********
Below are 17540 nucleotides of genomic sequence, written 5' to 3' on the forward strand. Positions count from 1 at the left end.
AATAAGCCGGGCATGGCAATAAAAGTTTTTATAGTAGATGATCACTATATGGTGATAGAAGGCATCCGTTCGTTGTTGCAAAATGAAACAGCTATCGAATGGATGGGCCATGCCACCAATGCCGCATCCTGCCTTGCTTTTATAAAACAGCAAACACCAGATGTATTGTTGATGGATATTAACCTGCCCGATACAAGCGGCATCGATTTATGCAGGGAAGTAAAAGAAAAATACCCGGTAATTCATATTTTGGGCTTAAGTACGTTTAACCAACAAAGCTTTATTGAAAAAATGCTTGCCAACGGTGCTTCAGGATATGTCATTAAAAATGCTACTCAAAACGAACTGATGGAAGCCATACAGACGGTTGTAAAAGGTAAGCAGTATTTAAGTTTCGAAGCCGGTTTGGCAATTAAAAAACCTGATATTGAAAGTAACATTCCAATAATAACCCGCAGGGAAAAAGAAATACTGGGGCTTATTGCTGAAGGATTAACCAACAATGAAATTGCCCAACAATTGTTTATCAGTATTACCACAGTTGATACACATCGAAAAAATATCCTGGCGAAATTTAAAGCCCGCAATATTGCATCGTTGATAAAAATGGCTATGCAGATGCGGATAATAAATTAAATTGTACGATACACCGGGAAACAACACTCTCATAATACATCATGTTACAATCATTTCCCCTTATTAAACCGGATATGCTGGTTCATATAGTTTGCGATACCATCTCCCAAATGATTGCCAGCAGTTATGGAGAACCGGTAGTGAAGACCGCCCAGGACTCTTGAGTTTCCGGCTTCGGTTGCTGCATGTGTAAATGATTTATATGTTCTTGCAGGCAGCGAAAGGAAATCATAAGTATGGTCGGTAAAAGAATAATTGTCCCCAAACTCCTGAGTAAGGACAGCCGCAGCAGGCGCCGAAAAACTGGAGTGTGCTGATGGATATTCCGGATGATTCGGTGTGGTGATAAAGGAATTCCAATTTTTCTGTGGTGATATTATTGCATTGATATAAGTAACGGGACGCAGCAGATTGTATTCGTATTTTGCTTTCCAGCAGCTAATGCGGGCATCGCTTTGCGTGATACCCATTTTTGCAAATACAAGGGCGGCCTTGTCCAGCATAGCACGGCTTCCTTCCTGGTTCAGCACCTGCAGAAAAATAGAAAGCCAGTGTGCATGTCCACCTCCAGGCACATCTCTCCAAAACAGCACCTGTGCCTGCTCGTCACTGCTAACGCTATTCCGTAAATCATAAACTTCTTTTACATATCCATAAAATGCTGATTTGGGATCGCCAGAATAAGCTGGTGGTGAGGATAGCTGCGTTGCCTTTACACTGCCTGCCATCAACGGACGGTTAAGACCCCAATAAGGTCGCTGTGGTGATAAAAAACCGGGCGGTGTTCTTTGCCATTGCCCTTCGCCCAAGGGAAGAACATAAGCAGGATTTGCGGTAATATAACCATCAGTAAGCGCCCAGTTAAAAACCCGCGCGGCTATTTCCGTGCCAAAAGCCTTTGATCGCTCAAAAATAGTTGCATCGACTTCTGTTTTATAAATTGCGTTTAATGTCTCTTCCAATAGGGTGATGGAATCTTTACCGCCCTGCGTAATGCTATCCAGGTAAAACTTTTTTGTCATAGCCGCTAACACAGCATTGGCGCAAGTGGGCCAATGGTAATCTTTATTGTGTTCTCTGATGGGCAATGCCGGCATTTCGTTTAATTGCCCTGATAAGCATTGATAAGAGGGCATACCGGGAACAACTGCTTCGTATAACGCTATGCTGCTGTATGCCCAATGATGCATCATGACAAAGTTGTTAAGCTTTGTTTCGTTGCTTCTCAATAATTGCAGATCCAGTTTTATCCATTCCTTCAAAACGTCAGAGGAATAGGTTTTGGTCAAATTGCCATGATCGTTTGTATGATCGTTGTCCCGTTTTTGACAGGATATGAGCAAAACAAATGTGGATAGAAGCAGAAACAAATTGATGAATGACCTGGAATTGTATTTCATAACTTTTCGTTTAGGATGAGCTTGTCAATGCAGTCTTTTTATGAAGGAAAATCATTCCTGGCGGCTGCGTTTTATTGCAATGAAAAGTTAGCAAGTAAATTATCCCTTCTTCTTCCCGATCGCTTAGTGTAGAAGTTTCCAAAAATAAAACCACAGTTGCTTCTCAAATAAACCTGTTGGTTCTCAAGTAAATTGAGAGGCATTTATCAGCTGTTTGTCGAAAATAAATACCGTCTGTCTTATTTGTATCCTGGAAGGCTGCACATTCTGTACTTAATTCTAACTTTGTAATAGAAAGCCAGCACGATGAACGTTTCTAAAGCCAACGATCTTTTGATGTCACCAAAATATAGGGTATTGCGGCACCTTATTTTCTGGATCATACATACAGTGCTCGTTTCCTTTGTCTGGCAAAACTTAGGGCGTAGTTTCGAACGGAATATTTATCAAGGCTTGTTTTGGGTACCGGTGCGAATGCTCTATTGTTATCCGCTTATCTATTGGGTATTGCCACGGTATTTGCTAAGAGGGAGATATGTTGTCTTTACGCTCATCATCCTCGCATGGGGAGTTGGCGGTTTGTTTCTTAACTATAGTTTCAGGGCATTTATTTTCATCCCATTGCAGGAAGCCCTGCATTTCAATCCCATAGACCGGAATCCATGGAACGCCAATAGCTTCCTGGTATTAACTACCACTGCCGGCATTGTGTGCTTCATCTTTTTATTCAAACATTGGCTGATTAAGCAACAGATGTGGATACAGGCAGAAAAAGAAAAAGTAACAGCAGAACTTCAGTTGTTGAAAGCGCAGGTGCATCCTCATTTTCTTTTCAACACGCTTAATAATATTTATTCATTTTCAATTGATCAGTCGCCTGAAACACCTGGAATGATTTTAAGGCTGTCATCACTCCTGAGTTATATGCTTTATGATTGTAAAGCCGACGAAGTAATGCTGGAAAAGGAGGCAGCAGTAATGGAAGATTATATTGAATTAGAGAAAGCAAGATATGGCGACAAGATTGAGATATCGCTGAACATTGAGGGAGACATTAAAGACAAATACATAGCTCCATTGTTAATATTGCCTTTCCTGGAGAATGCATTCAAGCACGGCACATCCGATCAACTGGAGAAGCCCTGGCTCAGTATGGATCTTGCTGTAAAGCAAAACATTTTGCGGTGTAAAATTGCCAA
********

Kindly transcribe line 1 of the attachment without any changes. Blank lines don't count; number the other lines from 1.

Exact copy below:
Below are 17540 nucleotides of genomic sequence, written 5' to 3' on the forward strand. Positions count from 1 at the left end.